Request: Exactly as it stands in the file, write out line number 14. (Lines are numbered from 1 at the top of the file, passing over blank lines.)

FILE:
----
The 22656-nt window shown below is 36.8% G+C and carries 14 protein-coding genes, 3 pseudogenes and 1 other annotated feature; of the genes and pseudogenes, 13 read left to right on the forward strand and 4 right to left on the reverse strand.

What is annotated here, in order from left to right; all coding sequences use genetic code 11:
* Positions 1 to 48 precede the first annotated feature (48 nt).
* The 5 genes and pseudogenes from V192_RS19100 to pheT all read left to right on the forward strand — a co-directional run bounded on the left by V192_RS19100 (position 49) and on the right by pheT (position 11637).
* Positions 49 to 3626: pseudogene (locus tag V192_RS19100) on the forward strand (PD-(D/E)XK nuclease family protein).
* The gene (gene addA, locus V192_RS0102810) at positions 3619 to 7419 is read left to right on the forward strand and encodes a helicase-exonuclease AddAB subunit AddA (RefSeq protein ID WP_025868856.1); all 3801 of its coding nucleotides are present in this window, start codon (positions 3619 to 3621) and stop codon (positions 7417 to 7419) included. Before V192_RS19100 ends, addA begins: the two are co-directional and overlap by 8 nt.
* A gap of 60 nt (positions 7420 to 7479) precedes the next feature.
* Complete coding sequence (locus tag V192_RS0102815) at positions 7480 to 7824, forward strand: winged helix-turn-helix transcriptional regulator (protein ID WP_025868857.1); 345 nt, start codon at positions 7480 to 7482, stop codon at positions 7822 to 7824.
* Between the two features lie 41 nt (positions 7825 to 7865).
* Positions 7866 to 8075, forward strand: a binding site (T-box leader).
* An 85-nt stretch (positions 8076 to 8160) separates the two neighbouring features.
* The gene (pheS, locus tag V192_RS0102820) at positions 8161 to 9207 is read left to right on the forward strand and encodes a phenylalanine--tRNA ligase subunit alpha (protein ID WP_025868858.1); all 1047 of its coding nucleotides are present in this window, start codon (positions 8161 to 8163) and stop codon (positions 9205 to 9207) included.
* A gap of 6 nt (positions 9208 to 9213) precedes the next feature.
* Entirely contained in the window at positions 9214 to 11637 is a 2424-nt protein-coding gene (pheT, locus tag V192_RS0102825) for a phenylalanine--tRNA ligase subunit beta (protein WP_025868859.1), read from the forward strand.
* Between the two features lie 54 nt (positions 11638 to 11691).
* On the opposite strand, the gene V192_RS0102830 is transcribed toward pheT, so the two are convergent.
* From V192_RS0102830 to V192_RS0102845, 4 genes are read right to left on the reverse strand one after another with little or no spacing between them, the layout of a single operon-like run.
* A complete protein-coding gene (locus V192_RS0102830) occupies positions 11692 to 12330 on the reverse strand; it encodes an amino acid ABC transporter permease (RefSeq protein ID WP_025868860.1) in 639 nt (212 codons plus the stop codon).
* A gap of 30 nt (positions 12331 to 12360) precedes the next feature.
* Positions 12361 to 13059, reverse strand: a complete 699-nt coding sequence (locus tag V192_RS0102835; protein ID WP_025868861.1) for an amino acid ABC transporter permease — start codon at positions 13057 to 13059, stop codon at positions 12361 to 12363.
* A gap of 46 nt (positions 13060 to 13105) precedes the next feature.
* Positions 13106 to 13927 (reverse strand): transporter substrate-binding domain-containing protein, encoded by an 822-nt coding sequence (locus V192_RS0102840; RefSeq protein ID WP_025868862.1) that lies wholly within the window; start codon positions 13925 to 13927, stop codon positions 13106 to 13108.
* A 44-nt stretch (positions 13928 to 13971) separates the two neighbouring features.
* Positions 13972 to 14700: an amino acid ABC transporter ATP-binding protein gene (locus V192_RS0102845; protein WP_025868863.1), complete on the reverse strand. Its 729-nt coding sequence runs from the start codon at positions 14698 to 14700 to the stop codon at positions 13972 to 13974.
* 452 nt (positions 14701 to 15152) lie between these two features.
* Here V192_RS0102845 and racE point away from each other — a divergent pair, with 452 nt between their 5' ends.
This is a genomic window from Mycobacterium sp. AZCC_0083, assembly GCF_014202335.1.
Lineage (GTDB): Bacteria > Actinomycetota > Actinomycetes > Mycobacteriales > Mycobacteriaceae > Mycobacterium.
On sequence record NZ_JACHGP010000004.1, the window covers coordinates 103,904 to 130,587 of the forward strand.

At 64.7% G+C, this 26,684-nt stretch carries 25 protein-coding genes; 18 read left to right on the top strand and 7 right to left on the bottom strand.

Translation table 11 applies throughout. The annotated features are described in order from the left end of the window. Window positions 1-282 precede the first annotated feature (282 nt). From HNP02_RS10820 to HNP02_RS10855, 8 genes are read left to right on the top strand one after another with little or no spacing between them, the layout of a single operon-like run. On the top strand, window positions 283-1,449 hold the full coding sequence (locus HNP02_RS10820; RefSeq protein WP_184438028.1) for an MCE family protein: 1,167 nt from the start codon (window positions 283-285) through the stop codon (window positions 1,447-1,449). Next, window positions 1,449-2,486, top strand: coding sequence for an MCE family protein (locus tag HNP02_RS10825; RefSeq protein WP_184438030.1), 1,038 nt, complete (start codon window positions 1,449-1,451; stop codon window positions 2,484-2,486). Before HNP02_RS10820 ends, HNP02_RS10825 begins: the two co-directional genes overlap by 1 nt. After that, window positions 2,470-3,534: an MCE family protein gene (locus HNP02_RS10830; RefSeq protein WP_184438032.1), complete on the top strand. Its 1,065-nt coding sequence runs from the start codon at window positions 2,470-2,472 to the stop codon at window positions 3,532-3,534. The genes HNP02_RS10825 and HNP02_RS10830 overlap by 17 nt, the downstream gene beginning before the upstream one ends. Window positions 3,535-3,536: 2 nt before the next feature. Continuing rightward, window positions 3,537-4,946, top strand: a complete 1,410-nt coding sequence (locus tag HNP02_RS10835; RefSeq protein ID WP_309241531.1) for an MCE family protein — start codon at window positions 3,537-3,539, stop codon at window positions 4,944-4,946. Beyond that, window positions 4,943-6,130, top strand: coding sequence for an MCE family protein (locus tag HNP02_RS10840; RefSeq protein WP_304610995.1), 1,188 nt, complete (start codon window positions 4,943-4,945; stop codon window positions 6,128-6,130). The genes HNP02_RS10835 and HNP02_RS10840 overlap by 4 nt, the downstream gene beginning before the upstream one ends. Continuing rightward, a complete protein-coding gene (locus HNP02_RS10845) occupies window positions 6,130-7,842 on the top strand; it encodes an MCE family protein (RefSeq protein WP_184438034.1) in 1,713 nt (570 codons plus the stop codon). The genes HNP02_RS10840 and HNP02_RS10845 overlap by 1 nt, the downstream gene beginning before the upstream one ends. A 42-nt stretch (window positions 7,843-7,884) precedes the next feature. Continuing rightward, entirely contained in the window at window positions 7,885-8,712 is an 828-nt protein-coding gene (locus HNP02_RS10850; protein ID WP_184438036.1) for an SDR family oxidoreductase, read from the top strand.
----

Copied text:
* Entirely contained in the window at positions 9214 to 11637 is a 2424-nt protein-coding gene (pheT, locus tag V192_RS0102825) for a phenylalanine--tRNA ligase subunit beta (protein WP_025868859.1), read from the forward strand.